Skip to content

Android Police: The boot-loop: My smartphone restarts over and over, what do I do now?

Originally published by Android Police.
By David Ruddock
One of the most common source of inquiries or complaints we receive from readers is a phenomenon known in the world of smartphones as “boot-looping.” After installing an update or patch to a smartphone, the phone then proceeds to attempt to restart itself over and over, endlessly refusing to actually boot up. Phones with “boot loop” problems will attempt to restart endlessly, often until the battery is completely drained. In the event of such a problem, there are a few things you can do, but do note that the “boot loop” is often a fatal condition for a device when common remedies fail to resolve it.

Why does this happen?

So, why do smartphones boot-loop? There are a variety of potential causes.

  • The device’s internal storage becomes corrupt or damaged
  • A system update fails to apply correctly (potentially as a result of the above)
  • The user attempts to apply custom software (a custom ROM, for example) incorrectly
  • The device is physically damaged by water, electricity, or some other external force
  • A malfunctioning or malicious 3rd-party app prevents the device from booting

These will cover the most common causes of the “boot-loop” issue. The second one is, based on our observation, probably the most likely reason you’re here: your phone installed a new system update / upgrade, and after the installation, the phone rebooted over and over. Your instinct is obviously to blame the update: something has gone wrong, and the update your manufacturer or carrier provided is somehow “breaking” your device.
Unfortunately, a system update leading to boot-looping may only be symptomatic of an underlying problem with your smartphone, not necessarily the cause in and of itself. In the event your smartphone’s internal storage becomes damaged or corrupt, it’s entirely possible that the problem can go unnoticed for months—until you apply a system update. That update could then attempt to write information to parts of the storage that only get written to during such an update, and if you have bad sectors in those areas, you could end up with a critical failure that renders the device unable to start up. Simply put, in such cases, there generally is no “fix” – you either replace the smartphone’s entire main board to replace the bad storage, or replace the smartphone.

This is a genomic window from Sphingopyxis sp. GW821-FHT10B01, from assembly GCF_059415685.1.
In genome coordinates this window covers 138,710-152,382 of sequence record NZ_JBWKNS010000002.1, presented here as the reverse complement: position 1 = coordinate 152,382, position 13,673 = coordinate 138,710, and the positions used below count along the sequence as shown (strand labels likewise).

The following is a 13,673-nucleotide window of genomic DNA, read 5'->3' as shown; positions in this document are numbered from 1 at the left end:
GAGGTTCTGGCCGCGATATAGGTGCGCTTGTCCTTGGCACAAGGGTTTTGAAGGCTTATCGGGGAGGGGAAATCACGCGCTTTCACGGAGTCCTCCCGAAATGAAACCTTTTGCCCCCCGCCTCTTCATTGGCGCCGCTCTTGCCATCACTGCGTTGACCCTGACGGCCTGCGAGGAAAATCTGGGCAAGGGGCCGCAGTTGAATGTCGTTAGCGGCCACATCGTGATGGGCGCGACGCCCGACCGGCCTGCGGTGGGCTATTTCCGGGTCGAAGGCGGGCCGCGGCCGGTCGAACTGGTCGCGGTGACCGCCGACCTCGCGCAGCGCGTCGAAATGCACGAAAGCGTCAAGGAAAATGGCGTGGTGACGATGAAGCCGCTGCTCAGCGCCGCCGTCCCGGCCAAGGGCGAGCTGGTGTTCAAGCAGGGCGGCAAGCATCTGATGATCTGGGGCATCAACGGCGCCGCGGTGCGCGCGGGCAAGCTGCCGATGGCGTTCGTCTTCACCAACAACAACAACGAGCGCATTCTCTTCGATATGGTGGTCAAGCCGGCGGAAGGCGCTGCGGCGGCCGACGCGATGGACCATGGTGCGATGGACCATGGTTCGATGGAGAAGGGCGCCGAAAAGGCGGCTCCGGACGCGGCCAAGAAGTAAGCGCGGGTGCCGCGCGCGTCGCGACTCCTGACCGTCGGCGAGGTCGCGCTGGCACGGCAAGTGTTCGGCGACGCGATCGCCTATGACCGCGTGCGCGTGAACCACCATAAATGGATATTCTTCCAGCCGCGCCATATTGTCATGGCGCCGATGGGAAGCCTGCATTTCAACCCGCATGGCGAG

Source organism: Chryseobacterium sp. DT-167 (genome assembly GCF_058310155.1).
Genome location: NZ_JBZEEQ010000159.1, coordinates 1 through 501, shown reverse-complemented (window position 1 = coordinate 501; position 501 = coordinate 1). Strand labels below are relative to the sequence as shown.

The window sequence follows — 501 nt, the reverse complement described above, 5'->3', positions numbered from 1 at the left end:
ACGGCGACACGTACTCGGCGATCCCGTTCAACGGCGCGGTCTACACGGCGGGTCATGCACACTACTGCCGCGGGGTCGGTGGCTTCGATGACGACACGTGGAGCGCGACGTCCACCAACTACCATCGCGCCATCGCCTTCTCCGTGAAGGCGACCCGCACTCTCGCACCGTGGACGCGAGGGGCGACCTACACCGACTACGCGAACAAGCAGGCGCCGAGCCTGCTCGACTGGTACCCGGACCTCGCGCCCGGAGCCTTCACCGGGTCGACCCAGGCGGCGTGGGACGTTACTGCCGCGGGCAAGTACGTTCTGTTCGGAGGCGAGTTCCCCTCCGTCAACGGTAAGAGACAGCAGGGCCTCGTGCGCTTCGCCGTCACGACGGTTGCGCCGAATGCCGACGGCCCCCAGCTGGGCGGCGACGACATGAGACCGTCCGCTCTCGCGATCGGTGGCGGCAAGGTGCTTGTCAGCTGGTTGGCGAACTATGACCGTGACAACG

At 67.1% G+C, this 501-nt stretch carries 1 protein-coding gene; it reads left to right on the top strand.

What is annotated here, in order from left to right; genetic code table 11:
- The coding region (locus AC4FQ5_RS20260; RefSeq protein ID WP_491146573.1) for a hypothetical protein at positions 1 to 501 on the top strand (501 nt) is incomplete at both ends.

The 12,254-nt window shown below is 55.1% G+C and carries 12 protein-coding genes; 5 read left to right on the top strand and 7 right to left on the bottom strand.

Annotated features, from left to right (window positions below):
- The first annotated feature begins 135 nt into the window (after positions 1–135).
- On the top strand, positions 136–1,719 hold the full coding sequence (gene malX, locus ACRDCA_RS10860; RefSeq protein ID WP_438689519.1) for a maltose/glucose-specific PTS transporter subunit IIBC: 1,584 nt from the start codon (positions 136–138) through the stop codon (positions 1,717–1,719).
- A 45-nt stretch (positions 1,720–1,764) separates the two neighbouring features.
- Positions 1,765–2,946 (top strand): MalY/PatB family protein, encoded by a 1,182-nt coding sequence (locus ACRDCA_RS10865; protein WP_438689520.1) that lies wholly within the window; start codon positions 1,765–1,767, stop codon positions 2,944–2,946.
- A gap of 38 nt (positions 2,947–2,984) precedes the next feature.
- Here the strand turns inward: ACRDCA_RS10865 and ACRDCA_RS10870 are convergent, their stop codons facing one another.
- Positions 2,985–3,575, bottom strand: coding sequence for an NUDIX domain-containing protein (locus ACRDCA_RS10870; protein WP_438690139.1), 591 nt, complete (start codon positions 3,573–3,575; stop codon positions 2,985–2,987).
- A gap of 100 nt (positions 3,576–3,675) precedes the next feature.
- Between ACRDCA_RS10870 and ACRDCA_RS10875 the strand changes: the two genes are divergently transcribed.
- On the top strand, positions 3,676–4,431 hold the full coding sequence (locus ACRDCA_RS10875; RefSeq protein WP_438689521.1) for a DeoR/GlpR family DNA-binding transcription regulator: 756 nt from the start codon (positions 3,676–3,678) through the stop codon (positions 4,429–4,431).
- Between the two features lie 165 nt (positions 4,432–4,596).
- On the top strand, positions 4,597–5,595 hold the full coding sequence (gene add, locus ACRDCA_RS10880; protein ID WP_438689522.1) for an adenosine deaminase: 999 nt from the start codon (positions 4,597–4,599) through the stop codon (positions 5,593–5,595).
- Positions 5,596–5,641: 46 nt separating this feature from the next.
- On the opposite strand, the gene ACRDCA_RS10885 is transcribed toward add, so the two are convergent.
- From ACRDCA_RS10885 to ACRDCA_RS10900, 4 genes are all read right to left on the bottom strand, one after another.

Equally unfortunate is that there is really no good and reliable way to know if your smartphone is susceptible to such a failure before it occurs. In most cases, a boot-looping device is best remedied by simply getting a new phone. Some devices have historically been more susceptible to these issues than others (LG is notably notorious), but when boot-looping does occur, unless you have a reason to think you did something to cause it, there are rarely any “one-click” remedies available.

Step one: Contact the manufacturer or your service provider (carrier)

Your smartphone’s manufacturer (i.e., LG, Samsung, HTC, Huawei, ZTE) or, if your purchased it from your service provider, the carrier (i.e., Verizon, AT&T, Vodafone, Three), may be the best chance you have at resolving a boot-loop, at least from an economic standpoint. Most smartphones sold come with either a one or two-year manufacturer’s warranty.